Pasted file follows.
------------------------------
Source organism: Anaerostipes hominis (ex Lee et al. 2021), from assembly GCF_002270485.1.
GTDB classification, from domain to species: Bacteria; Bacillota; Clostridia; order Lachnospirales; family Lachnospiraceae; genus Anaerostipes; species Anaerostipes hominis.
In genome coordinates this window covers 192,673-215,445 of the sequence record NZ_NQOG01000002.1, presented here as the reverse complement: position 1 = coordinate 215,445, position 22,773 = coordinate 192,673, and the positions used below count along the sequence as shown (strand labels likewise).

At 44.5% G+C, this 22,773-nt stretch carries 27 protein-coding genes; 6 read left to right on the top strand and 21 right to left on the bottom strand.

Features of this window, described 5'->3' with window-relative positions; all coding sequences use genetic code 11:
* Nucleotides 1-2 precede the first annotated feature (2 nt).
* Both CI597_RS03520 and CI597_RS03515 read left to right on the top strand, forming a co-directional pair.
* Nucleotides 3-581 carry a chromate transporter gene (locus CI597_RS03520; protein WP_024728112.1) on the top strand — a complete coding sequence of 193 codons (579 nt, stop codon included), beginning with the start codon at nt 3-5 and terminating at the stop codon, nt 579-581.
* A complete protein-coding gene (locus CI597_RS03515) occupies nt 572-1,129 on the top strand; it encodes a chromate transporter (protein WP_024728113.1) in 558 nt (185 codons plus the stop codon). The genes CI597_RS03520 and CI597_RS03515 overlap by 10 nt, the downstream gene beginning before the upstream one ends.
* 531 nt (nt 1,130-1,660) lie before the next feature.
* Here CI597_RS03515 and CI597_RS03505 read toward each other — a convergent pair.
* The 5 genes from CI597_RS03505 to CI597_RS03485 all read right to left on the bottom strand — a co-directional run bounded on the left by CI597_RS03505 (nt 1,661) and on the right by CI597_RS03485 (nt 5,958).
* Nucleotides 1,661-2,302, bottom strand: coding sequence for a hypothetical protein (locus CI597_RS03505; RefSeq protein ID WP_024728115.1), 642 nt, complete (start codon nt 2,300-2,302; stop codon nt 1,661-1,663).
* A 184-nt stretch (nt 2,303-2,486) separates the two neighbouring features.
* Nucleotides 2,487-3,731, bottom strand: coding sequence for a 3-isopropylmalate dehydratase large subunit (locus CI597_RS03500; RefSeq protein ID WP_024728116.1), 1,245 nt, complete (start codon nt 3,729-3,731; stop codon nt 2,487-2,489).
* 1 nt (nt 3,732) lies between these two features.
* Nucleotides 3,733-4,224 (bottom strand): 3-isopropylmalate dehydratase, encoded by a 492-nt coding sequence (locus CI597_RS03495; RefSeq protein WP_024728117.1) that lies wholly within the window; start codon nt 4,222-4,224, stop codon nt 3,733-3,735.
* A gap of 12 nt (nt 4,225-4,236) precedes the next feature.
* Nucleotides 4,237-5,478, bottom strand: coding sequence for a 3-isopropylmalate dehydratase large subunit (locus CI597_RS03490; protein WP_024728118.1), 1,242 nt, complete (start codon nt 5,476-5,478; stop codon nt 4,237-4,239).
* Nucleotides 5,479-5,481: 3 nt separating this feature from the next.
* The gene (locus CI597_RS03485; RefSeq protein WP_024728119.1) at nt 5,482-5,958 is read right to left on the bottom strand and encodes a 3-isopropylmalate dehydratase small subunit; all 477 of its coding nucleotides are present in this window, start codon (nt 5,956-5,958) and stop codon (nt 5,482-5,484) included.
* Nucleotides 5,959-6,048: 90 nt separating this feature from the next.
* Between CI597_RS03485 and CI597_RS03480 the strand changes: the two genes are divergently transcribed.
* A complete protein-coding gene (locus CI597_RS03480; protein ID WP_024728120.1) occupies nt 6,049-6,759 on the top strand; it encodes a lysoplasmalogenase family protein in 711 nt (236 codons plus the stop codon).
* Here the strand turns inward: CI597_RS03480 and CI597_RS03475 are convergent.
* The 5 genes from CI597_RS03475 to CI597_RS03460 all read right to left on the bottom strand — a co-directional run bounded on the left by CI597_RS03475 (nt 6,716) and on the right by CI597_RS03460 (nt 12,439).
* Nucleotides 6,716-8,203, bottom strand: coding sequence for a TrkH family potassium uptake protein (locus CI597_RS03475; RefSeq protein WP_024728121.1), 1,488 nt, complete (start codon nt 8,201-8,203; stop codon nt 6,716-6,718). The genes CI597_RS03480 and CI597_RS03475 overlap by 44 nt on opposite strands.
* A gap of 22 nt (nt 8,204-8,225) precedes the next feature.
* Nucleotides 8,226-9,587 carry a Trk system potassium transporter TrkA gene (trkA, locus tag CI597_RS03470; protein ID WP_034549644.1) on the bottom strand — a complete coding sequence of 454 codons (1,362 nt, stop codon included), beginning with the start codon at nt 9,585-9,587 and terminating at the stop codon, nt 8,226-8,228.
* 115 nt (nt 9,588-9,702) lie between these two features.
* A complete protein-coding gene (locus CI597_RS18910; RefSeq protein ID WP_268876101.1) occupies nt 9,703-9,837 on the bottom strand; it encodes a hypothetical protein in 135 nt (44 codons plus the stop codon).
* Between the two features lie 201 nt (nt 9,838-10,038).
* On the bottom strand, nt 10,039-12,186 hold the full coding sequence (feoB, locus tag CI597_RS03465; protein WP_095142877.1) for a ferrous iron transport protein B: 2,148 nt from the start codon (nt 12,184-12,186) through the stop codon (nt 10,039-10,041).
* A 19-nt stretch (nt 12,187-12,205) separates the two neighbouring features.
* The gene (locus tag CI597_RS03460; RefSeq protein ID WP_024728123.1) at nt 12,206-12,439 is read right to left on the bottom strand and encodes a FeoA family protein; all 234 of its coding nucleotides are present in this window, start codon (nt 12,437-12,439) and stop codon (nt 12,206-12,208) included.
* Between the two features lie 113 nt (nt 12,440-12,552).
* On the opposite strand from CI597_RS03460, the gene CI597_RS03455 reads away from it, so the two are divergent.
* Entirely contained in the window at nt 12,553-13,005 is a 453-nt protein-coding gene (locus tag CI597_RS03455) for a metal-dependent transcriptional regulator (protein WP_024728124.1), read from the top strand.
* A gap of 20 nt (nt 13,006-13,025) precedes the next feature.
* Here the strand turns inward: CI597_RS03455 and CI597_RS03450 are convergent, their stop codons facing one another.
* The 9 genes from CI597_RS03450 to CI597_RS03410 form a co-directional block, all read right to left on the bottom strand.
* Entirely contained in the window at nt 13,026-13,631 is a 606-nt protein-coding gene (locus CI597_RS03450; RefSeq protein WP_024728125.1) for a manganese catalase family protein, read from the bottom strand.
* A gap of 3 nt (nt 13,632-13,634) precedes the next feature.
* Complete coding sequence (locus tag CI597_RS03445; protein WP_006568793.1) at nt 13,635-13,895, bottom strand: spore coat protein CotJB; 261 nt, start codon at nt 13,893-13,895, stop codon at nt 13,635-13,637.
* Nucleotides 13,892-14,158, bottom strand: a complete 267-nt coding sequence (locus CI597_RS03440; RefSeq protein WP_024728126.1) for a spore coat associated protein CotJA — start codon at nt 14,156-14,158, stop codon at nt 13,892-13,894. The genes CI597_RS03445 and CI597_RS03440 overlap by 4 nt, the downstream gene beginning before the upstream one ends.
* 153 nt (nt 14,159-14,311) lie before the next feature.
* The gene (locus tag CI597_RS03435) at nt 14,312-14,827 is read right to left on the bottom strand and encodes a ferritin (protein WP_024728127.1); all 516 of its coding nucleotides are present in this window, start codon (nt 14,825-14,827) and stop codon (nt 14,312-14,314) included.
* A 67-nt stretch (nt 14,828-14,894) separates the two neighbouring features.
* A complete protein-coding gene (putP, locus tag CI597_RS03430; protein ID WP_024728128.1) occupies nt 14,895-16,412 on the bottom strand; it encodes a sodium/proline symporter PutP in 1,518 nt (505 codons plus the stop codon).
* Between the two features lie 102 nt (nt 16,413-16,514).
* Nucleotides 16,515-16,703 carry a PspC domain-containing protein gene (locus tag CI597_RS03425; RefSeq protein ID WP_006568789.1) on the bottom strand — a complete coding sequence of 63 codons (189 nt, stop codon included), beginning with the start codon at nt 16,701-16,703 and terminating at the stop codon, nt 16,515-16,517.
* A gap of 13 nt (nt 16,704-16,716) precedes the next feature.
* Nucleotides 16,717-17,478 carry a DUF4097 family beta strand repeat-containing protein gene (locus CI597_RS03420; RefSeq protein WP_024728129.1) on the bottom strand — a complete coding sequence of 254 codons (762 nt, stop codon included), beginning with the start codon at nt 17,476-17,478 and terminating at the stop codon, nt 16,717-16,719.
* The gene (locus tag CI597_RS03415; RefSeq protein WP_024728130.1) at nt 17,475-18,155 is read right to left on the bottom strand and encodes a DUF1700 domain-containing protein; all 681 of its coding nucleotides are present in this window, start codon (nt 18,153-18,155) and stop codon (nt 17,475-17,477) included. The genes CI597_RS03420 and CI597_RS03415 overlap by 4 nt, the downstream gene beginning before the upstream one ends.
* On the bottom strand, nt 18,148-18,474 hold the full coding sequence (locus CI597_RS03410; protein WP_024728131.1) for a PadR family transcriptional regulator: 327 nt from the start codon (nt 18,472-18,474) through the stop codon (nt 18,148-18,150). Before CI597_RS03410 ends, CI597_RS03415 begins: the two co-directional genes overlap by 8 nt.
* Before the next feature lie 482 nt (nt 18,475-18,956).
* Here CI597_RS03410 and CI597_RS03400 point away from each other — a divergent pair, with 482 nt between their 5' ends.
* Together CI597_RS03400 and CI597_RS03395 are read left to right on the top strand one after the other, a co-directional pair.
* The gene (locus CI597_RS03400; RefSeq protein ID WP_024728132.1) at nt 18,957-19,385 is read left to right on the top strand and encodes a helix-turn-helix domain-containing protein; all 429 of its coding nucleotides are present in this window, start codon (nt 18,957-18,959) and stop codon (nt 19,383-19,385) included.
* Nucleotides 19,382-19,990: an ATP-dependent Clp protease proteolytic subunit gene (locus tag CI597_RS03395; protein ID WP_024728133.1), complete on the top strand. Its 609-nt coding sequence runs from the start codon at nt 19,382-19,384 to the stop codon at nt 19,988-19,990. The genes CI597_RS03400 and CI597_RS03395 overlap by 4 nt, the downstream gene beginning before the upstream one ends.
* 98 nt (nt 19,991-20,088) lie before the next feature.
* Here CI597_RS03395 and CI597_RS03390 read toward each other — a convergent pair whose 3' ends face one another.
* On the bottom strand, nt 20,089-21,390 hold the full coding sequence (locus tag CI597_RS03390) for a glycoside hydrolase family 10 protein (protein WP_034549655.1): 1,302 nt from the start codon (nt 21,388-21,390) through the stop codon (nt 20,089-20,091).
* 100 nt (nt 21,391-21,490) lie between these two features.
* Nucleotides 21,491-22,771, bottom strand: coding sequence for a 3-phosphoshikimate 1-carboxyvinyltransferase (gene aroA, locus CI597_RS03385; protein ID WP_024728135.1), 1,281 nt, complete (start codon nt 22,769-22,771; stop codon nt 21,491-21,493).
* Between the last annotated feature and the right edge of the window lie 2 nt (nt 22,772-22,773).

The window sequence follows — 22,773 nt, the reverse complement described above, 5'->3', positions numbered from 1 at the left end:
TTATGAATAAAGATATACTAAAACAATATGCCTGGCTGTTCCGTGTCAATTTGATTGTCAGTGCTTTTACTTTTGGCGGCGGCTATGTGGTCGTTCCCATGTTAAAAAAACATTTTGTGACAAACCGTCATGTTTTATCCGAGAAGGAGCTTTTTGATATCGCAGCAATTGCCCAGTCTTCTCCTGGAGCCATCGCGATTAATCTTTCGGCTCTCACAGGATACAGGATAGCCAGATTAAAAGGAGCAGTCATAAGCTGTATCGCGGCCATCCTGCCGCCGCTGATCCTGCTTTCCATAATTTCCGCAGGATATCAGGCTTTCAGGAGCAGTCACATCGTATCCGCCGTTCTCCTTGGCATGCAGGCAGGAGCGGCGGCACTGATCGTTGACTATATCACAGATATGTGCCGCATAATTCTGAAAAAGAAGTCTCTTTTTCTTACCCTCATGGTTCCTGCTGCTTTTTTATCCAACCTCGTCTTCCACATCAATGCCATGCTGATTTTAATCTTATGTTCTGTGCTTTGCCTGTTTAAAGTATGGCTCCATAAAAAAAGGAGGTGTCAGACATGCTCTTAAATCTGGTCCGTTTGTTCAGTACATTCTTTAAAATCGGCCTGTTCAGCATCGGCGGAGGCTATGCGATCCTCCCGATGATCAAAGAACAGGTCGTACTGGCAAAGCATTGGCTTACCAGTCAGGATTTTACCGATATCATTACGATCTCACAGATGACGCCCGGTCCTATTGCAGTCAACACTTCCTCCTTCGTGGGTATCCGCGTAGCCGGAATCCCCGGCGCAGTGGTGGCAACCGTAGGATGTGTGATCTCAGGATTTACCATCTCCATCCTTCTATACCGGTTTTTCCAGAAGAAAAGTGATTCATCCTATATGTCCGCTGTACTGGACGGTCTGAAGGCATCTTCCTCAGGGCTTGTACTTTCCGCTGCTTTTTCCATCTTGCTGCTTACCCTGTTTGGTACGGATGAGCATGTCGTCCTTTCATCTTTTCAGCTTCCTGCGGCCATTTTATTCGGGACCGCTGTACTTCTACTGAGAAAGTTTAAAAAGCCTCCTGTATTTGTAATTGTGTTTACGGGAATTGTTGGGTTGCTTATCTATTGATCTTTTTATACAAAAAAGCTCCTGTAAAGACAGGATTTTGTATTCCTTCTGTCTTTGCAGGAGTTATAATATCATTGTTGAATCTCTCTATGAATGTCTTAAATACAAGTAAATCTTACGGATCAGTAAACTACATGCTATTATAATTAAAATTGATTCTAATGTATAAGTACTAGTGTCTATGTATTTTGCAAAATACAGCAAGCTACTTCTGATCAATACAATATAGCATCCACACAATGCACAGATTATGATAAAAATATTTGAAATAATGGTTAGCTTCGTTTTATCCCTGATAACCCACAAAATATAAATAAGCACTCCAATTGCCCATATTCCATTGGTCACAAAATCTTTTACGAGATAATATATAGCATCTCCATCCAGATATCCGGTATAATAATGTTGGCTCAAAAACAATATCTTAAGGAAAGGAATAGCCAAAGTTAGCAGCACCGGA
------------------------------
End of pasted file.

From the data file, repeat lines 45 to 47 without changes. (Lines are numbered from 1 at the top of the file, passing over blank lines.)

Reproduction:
* Nucleotides 13,892-14,158, bottom strand: a complete 267-nt coding sequence (locus CI597_RS03440; RefSeq protein WP_024728126.1) for a spore coat associated protein CotJA — start codon at nt 14,156-14,158, stop codon at nt 13,892-13,894. The genes CI597_RS03445 and CI597_RS03440 overlap by 4 nt, the downstream gene beginning before the upstream one ends.
* 153 nt (nt 14,159-14,311) lie before the next feature.
* The gene (locus tag CI597_RS03435) at nt 14,312-14,827 is read right to left on the bottom strand and encodes a ferritin (protein WP_024728127.1); all 516 of its coding nucleotides are present in this window, start codon (nt 14,825-14,827) and stop codon (nt 14,312-14,314) included.